However, these examples, and to an extent much of the 'serious' contemporary animation we see now were preceded by two films from Boyhood mastermind Richard Linklater in the early 2000s. In a sense it was his demonstrating of what animation could contribute in terms of stylistic content that paved the way for its proliferation among more serious and traditional filmmakers, with both Waking Life (2001) and A Scanner Darkly (2006) highlighting perfectly the medium's strength when depicting disassociation, detachment and relative alienation.

This articles focus film, A Scanner Darkly, certainly signalled to contemporary audiences and directors alike that there were important and universal ideas to be found in this medium, and that the comedic and light-hearted associations that animation had gathered among western audiences were unjust.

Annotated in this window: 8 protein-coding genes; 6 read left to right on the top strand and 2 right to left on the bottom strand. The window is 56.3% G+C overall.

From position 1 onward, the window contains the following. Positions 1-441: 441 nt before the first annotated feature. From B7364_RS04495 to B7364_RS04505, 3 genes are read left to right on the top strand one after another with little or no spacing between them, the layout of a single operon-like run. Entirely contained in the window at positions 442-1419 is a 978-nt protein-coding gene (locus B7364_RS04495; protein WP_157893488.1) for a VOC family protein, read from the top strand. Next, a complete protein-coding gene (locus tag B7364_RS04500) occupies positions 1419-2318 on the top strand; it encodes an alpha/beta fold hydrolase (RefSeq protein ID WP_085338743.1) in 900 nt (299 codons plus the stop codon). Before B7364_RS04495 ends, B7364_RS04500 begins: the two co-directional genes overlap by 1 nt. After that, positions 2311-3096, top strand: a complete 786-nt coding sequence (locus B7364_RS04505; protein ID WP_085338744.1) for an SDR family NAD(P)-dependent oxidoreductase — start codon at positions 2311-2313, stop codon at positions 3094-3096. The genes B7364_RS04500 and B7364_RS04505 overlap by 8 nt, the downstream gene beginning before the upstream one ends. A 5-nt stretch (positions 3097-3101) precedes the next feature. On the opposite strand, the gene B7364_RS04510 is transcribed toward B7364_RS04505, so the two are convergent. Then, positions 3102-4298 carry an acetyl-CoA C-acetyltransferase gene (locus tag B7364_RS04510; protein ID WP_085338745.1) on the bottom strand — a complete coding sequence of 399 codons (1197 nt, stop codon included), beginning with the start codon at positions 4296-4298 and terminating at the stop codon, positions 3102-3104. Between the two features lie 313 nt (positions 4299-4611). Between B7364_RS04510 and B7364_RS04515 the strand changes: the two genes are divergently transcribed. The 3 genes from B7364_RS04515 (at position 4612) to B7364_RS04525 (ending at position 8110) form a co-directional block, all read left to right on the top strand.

Fig II: The use of rotoscoping adds a layer of separation between both audience and the characters, as well as an additional layer of separation between the characters and their reality.

The film presents a not too distant future wherein a drug epidemic has consumed America, and 80% of the nation is hooked on the highly addictive 'Substance D'. The government has enforced widespread surveillance to tackle the crisis, and assembled a huge network of undercover agents to infiltrate the supply chain. Concerning addiction, privacy and identity, A Scanner Darkly utilised rotoscoping (the process of drawing over each individual frame) to depict its drug-addled characters as surreal portraits of people, separated from reality by a barrier of hallucination.